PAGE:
Made in Korea #1 (Image)– Made in Korea is a nice, little sci-fi story about a middle class family that gets a discount on a “proxy”, or some kind of robot child is manufactured in South Korea. Writer Jeremy Holt and artist George Schall spend a good portion of the book showing the parents bonding with their new daughter, Jesse with plenty of adorable sequences. However, Schall’s sterile color palette and the starkness at his art senses at something a little more sinister going on in a parallel story of a workaholic, Korean computer programmer. Jesse might not be the nice, shy, yet curious girl that she seems to be from the outset. Overall: 8.0 Verdict: Buy

Beta Ray Bill #3 (Marvel)– Daniel Warren Johnson and Michael Spicer’s Beta Ray Bill continues to be a flat out good time of bright colors, big sound effects, and even bigger guns as Bill, Pip, Skurge, and a newly humanoid Skuttlebutt try to find the Twilight Sword of Muspelheim. This issue is heavy on action and adventure with Skurge living life like he’s in a first person shooter, and Skuttlebutt going all Optimus Prime in another impressive widescreen setpiece from Johnson. However, Beta Ray Bill #3 isn’t just an epic quest, but it’s turning into a surprisingly sweet love story with Bill and Skuttlebutt going on what is basically a first date. Daniel Warren Johnson writes them in a charming, yet awkward way, and I’m rooting for these crazy Korbinite/AI ship kids. Overall: 8.7 Verdict: Buy

Reptil #1 (Marvel)– It’s been a long time since Avengers Academy and Avengers Arena, but Reptil finally gets a solo series thanks to Terry Blas, Enid Balam, Victor Olazaba, and Carlos Lopez. Blas, Balam, and Olazaba know that readers might be unfamiliar with Reptil’s backstory so they catch us up to speed in a double page spread that also doubles as dinosaur tracks. He has a genuinely cool power set, but (for now) Reptil is done with the hero thing and just wants to focus on helping his grandpa get better, which is why he moves to L.A. with his aunt and cousins. Plotwise, Terry Blas takes his time setting up the dynamic between Reptil and his twin cousins Eva and Julian before introducing any superhero elements. However, Enid Balam and Victor Olazaba seem to truly have a ball when Reptil transforms into a dinosaur for the first time as the panels shift and move across the page. A fairly generic villain aside, Reptil #1 is a charming reintroduction to a hero with cool powers, who also happens to be one of Marvel’s few Mexican-American superheroes. Overall: 7.9 Verdict: Buy

The Blue Flame #1 (Vault)– Christopher Cantwell and Adam Gorham mash up the cosmic space hero and the blue collar, street level hero in The Blue Flame #1. I love how Gorham and colorist K. Michael Russell shift their art style from something feathery and ethereal when Blue Flame is exploring an uncharted planet to a more meat and potatoes, 1980s superhero style (pre-Image founders) when he’s on Earth with his team, the Night Brigade. The Blue Flame #1 establishes the duality of our protagonist, who is curious about exploring different planets and alien civilizations, but also does every day shit like clear out his drive way, fix boilers, and have romantic tension with one of his teammates. Christopher Cantwell and Adam Gorham don’t deconstruct or add anything new to the superhero genre, but combine two subgenres and focus on characterization while also having a big, damn hook in the final pages. Overall: 8.5 Verdict: Buy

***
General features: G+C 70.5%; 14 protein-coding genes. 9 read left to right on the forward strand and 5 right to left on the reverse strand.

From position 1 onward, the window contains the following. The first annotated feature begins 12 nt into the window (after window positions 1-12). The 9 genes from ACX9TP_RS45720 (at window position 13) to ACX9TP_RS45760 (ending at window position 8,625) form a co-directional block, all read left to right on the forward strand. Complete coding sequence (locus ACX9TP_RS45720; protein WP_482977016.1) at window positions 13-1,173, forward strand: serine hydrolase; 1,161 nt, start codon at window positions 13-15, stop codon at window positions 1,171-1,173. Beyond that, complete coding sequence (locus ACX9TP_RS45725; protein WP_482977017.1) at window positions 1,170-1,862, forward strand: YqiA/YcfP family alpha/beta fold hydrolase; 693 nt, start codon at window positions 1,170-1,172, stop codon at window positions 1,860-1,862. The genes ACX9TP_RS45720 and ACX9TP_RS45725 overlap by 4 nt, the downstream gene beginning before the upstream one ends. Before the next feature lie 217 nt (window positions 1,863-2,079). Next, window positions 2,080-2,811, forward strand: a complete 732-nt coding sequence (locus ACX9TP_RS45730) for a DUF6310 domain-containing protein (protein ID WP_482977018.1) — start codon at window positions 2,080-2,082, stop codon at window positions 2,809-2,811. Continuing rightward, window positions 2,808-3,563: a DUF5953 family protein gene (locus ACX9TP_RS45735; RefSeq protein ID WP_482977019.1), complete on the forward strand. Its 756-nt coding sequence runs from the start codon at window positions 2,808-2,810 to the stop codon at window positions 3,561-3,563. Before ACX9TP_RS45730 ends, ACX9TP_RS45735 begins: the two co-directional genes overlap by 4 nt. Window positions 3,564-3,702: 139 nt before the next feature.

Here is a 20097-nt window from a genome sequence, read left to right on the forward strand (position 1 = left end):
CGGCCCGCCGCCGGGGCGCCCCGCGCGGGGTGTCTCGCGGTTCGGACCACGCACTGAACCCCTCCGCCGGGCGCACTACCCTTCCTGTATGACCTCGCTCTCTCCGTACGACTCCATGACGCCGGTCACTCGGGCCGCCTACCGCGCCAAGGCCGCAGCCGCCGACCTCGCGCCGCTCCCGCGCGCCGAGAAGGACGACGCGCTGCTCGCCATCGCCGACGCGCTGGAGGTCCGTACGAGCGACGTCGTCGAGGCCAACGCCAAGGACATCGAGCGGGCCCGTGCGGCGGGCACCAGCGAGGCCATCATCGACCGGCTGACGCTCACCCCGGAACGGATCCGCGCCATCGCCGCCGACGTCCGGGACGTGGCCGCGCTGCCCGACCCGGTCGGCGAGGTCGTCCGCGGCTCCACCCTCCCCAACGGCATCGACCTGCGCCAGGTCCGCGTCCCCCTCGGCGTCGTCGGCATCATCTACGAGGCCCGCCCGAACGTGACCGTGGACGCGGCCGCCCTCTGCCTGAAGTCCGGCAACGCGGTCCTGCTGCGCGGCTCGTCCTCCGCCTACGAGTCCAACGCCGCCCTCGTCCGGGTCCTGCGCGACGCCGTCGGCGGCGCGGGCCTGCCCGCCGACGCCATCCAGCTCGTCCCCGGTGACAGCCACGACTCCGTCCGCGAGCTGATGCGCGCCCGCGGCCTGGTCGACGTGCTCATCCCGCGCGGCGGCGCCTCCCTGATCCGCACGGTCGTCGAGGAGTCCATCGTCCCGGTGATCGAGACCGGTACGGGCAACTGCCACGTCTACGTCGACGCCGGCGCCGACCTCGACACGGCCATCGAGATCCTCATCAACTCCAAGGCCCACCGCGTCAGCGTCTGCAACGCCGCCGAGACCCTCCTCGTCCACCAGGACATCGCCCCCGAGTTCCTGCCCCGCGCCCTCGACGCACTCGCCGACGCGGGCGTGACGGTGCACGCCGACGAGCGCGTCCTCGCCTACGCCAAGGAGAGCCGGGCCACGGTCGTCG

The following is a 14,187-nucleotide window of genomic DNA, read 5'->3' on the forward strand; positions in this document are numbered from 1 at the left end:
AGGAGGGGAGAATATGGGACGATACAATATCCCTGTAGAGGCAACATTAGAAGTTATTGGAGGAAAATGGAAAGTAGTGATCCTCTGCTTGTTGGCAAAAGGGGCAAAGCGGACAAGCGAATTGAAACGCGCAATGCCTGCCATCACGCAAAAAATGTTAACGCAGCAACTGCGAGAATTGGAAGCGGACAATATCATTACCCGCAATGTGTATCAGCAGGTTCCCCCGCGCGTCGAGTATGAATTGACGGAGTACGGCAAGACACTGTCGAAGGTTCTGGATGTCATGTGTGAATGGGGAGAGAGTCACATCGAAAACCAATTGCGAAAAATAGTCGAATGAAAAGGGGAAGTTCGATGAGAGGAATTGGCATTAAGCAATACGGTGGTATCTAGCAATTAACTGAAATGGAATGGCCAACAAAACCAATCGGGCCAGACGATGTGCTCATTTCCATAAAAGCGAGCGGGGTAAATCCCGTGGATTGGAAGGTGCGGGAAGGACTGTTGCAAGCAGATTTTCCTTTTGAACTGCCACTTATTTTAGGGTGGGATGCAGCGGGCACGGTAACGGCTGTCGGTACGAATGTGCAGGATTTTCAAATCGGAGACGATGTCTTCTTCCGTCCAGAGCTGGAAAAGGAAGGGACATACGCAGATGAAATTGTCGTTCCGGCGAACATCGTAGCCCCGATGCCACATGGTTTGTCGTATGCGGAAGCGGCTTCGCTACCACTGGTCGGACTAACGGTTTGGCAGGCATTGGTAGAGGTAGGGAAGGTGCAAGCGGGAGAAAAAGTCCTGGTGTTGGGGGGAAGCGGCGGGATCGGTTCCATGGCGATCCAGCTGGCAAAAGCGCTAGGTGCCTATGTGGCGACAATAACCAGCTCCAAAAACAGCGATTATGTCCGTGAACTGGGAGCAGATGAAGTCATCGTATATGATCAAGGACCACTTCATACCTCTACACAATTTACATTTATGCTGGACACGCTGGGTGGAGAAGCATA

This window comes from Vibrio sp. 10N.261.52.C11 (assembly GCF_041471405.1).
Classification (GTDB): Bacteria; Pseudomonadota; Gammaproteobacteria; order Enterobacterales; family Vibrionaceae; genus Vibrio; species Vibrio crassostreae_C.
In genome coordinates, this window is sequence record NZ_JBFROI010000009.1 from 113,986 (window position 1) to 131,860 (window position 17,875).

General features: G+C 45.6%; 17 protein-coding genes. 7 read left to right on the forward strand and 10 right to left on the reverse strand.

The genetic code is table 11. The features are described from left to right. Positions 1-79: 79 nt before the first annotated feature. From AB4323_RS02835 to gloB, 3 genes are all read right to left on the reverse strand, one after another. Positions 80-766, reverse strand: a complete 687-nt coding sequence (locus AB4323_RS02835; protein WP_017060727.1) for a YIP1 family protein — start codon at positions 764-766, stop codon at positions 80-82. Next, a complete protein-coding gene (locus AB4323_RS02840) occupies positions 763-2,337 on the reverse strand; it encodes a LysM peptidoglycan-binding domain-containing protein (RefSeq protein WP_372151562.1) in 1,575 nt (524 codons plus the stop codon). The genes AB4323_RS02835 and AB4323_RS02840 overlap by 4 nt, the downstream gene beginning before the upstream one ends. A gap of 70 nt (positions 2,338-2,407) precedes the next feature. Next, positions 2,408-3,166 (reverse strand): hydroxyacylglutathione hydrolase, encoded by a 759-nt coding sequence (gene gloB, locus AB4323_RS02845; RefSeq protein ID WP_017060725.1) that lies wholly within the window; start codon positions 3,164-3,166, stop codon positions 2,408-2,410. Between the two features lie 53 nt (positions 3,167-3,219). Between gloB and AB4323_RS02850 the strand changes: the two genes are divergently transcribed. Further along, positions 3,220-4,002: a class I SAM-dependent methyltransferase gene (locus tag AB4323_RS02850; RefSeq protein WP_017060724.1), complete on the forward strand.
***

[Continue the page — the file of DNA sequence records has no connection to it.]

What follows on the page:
Money Shot #11 (Vault)– The new arc starts with the XXXPlorers adding a new scientist/porn star to their team, Yasmin, because their leader Christine thought she looked attractive as a talking head on a TV show. However, she doesn’t really have “chemistry” with the rest of the team, and ratings go high, plummet, and plateau off. New series artist Caroline Leigh Layne hits the right balance between humorous and erotic while Sarah Beattie and Tim Seeley’s script shows the importance of being a responsive and giving partner, which Yasmin is not. There’s also some good satire as the planet that the XXXplorers go to is similar to Earth and has similar issues with climate change, but because they can’t reverse these problems, they just enjoy a psychedelic plant. Between the sexy hijinks and mishaps, Money Shot #11 has a tone of existential crisis as the characters start to question whether they’re doing this to get ratings and stay solvent or to actually make the world a better place. Overall: 8.0 Verdict: Buy


Well, there you have it, folks. The reviews we didn’t quite get a chance to write. See you next week!

Please note that with some of the above comics, Graphic Policy was provided FREE copies for review. Where we purchased the comics, you’ll see an asterisk (*). If you don’t see that, you can infer the comic was a review copy. In cases where we were provided a review copy and we also purchased the comic you’ll see two asterisks (**).

Almost American